As your project changes over time, at some point you'll likely need to remove a file, or an entire directory, from the repository. Since this involves more than changing the contents of a file, Git has a special command to handle removing files, which also takes some important flags depending on your use-case.
In this short article we'll take a look at the
git rm command and how to use it to remove files and directories from your repository.
Removing a File
The simplest usage of this command is to remove a single file from the repository, which you can do so using the following syntax:
$ git rm <filename>
Let's say we have a Git repo with the following contents:
$ git ls-files .gitignore index.js lib/api.js lib/db.js package.json
For whatever reason, suppose we no longer need the
lib/db.js file. In order to remove it from our repo, we'd run the following:
$ git rm lib/db.js rm 'lib/db.js'
Now, listing our repo files again shows that it was removed:
$ git ls-files .gitignore index.js lib/api.js package.json
However, we're not quite done. If you run the
status command, you'll notice that the removal of the file is still in staging and needs to be committed to the repo, just like any other change you make.
$ git status On branch master Changes to be committed: (use "git reset HEAD <file>..." to unstage) deleted: lib/db.js $ git commit -m "Removed db.js file" [master cf191e4] Removed db.js file 1 file changed, 0 insertions(+), 0 deletions(-) delete mode 100644 lib/db.js
Removing Multiple Files
Removing multiple files from a repo is very similar to the previous use-case of removing a single file. Depending on your preferred method, there are a few ways to do this. For example, you can simply explicitly list all files to be removed:
$ git rm lib/db.js lib/api.js rm 'lib/api.js' rm 'lib/db.js'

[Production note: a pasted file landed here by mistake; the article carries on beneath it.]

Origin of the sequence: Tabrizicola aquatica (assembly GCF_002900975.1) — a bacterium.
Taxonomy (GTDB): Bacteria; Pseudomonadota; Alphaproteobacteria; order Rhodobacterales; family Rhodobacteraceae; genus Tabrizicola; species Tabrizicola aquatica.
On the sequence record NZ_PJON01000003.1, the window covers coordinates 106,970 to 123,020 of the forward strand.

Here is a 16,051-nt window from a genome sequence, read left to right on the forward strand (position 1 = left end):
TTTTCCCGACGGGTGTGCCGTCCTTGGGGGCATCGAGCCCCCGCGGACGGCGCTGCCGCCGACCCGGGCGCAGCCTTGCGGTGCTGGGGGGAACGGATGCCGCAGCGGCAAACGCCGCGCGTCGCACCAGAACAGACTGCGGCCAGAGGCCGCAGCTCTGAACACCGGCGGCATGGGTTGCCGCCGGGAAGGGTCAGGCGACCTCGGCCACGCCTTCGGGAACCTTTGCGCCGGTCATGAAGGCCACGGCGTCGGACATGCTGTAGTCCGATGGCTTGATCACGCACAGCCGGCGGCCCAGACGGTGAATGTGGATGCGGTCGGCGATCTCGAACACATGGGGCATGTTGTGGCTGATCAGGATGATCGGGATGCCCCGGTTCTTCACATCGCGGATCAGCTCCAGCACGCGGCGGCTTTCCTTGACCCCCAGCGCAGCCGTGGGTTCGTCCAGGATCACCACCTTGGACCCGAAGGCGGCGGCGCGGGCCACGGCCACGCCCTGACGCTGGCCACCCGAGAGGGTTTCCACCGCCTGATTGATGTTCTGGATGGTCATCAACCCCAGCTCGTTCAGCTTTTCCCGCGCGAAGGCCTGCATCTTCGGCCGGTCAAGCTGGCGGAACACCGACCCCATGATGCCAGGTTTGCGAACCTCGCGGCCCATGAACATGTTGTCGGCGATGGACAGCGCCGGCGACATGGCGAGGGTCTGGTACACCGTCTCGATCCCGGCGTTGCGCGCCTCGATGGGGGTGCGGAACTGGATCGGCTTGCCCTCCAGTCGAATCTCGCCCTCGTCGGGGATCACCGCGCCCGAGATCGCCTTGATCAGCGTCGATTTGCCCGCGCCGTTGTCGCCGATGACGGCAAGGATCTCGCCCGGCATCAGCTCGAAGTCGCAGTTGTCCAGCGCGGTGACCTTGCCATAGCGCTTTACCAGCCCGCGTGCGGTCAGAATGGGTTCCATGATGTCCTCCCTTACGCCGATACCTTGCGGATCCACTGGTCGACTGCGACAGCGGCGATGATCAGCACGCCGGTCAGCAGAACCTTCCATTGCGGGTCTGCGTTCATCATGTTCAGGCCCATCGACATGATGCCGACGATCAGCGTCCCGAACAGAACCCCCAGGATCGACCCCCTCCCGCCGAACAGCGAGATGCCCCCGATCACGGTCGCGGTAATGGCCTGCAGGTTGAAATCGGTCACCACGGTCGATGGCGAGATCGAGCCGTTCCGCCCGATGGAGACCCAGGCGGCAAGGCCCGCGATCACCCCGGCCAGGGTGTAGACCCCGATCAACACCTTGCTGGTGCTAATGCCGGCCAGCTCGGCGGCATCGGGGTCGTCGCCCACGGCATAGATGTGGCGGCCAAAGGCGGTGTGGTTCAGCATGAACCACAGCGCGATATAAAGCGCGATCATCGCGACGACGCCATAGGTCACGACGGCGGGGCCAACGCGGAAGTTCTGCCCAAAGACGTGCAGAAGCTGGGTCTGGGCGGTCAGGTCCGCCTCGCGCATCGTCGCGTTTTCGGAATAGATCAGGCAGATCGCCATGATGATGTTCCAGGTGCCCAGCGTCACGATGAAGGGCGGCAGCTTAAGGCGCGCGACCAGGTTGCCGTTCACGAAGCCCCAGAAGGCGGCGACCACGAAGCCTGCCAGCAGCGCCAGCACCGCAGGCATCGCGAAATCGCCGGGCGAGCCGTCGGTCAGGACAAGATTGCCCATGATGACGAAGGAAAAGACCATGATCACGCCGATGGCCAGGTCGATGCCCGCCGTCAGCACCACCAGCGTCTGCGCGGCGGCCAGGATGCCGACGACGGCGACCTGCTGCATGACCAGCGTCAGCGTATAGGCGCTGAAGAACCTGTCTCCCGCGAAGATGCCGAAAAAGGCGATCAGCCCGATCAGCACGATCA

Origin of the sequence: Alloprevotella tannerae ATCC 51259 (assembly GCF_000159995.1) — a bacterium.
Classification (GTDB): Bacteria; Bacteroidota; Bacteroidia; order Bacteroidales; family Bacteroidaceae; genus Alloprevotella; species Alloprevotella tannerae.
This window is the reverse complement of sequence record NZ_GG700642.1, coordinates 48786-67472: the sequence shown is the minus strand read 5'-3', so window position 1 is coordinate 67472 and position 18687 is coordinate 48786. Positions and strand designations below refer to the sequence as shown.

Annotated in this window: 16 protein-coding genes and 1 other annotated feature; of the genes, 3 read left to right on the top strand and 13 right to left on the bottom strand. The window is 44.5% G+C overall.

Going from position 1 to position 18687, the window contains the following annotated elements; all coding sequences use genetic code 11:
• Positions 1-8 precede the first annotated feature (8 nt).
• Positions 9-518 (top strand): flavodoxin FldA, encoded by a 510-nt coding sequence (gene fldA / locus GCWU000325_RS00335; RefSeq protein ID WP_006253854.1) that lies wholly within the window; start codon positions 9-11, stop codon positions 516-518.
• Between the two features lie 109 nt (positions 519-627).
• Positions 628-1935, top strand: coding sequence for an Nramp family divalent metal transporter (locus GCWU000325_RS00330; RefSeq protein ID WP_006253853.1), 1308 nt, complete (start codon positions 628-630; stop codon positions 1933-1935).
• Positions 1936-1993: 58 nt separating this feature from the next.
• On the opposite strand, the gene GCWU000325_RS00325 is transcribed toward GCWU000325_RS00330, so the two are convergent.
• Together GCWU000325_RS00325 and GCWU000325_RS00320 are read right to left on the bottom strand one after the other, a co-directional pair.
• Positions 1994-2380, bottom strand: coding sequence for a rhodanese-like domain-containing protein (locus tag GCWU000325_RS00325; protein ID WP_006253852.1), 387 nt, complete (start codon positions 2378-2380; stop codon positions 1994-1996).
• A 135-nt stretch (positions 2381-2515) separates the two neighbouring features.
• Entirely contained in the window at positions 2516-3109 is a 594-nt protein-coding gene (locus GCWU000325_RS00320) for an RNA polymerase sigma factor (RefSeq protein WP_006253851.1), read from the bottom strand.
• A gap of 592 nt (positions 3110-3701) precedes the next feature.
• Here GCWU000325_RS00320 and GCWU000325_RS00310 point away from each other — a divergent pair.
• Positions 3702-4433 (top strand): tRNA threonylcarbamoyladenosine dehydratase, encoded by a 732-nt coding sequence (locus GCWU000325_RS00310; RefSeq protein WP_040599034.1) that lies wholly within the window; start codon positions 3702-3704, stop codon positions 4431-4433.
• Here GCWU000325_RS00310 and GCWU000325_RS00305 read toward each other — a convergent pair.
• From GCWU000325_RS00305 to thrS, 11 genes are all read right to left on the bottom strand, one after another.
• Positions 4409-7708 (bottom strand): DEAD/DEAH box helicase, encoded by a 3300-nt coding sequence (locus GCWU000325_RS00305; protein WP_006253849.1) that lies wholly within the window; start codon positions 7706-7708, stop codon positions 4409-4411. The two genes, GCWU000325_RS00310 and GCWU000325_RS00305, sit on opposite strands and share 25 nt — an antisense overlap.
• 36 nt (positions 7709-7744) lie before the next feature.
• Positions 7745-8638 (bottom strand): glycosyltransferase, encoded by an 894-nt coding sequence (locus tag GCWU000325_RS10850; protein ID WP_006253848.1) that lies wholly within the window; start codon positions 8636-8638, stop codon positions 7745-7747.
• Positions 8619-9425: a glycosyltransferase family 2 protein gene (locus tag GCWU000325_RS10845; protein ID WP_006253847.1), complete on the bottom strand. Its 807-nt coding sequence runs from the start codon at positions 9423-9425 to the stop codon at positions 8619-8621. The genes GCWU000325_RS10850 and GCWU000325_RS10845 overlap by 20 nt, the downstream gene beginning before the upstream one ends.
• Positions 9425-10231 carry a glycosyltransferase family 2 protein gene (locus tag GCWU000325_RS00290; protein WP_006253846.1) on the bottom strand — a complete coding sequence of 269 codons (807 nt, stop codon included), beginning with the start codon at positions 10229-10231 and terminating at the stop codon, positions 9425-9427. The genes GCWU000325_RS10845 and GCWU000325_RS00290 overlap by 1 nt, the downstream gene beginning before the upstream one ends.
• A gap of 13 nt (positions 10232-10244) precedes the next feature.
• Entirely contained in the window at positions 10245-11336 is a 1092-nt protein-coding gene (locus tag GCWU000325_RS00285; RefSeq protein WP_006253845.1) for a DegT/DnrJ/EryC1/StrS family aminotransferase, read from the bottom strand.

Or, if there are more files than you feel like listing, you can always use the wildcard character:
$ git rm lib/*.js rm 'lib/api.js' rm 'lib/db.js'
Note that by removing all of the contents from the
lib directory, Git will also remove the actual directory itself. This is done because Git only tracks files, not directories:
$ git ls-files .gitignore index.js package.json
Removing a Directory
In order to remove an entire directory from your Git repository, all you need to do is remove all files in that directory from the repo. This can be done using one of methods above if there aren't many files, but in a lot of cases this would become too cumbersome. In this case, the best option would be to recursively remove all files using the
$ git rm -r <directory>
For this example, we'll work off of our example above, and adding some more files to our
$ git ls-files .gitignore index.js lib/apis/aws.js lib/apis/github.js lib/apis/stripe.js lib/db.js package.json
Here we have nested files and directories within
lib. To remove the entire
lib directory from the repo altogether, we can use the
$ git rm -r lib rm 'lib/apis/aws.js' rm 'lib/apis/github.js' rm 'lib/apis/stripe.js' rm 'lib/db.js'
Notice that this handles the removal of all files under
lib, and even
lib/apis, since it recursively searches the directory.
And finally, don't forget to commit your changes:
$ git status On branch master Changes to be committed: (use "git reset HEAD <file>..." to unstage) deleted: lib/apis/aws.js deleted: lib/apis/github.js deleted: lib/apis/stripe.js deleted: lib/db.js $ git commit -am "Removed lib directory" [master 53fc6af] Removed lib directory 4 files changed, 0 insertions(+), 0 deletions(-) delete mode 100644 lib/apis/aws.js delete mode 100644 lib/apis/github.js delete mode 100644 lib/apis/stripe.js delete mode 100644 lib/db.js